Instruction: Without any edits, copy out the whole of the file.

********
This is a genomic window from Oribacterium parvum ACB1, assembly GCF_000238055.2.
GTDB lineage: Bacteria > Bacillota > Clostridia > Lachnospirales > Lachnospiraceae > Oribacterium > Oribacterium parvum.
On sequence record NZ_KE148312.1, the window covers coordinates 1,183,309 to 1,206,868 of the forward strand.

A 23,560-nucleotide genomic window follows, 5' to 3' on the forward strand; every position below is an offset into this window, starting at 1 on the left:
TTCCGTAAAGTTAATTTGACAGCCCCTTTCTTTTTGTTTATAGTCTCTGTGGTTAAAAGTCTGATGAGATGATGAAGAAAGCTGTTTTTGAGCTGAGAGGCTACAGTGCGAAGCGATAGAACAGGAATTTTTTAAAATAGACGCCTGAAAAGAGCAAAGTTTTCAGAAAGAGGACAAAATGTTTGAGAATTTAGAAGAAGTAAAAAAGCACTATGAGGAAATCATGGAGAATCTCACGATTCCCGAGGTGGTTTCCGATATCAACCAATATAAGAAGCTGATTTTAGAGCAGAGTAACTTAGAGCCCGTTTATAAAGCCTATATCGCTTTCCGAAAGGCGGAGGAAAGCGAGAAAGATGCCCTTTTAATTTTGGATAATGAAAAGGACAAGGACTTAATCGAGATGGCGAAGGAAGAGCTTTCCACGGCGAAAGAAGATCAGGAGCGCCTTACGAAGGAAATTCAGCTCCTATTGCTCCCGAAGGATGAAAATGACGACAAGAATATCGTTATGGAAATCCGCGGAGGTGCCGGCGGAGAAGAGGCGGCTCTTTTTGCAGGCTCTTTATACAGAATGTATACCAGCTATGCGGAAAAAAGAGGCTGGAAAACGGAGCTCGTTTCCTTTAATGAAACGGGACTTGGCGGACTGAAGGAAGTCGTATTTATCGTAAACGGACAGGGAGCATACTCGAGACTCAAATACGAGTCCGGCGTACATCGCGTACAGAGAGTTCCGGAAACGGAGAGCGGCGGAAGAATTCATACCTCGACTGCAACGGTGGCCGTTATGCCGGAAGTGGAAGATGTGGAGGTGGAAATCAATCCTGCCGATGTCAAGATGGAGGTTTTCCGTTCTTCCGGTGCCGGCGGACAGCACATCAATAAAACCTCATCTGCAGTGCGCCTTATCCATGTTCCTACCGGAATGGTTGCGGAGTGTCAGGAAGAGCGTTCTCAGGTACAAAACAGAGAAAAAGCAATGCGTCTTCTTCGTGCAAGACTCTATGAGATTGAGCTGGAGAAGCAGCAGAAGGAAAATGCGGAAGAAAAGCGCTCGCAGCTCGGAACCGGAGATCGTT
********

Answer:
This is a genomic window from Oribacterium parvum ACB1, assembly GCF_000238055.2.
GTDB lineage: Bacteria > Bacillota > Clostridia > Lachnospirales > Lachnospiraceae > Oribacterium > Oribacterium parvum.
On sequence record NZ_KE148312.1, the window covers coordinates 1,183,309 to 1,206,868 of the forward strand.

A 23,560-nucleotide genomic window follows, 5' to 3' on the forward strand; every position below is an offset into this window, starting at 1 on the left:
TTCCGTAAAGTTAATTTGACAGCCCCTTTCTTTTTGTTTATAGTCTCTGTGGTTAAAAGTCTGATGAGATGATGAAGAAAGCTGTTTTTGAGCTGAGAGGCTACAGTGCGAAGCGATAGAACAGGAATTTTTTAAAATAGACGCCTGAAAAGAGCAAAGTTTTCAGAAAGAGGACAAAATGTTTGAGAATTTAGAAGAAGTAAAAAAGCACTATGAGGAAATCATGGAGAATCTCACGATTCCCGAGGTGGTTTCCGATATCAACCAATATAAGAAGCTGATTTTAGAGCAGAGTAACTTAGAGCCCGTTTATAAAGCCTATATCGCTTTCCGAAAGGCGGAGGAAAGCGAGAAAGATGCCCTTTTAATTTTGGATAATGAAAAGGACAAGGACTTAATCGAGATGGCGAAGGAAGAGCTTTCCACGGCGAAAGAAGATCAGGAGCGCCTTACGAAGGAAATTCAGCTCCTATTGCTCCCGAAGGATGAAAATGACGACAAGAATATCGTTATGGAAATCCGCGGAGGTGCCGGCGGAGAAGAGGCGGCTCTTTTTGCAGGCTCTTTATACAGAATGTATACCAGCTATGCGGAAAAAAGAGGCTGGAAAACGGAGCTCGTTTCCTTTAATGAAACGGGACTTGGCGGACTGAAGGAAGTCGTATTTATCGTAAACGGACAGGGAGCATACTCGAGACTCAAATACGAGTCCGGCGTACATCGCGTACAGAGAGTTCCGGAAACGGAGAGCGGCGGAAGAATTCATACCTCGACTGCAACGGTGGCCGTTATGCCGGAAGTGGAAGATGTGGAGGTGGAAATCAATCCTGCCGATGTCAAGATGGAGGTTTTCCGTTCTTCCGGTGCCGGCGGACAGCACATCAATAAAACCTCATCTGCAGTGCGCCTTATCCATGTTCCTACCGGAATGGTTGCGGAGTGTCAGGAAGAGCGTTCTCAGGTACAAAACAGAGAAAAAGCAATGCGTCTTCTTCGTGCAAGACTCTATGAGATTGAGCTGGAGAAGCAGCAGAAGGAAAATGCGGAAGAAAAGCGCTCGCAGCTCGGAACCGGAGATCGTT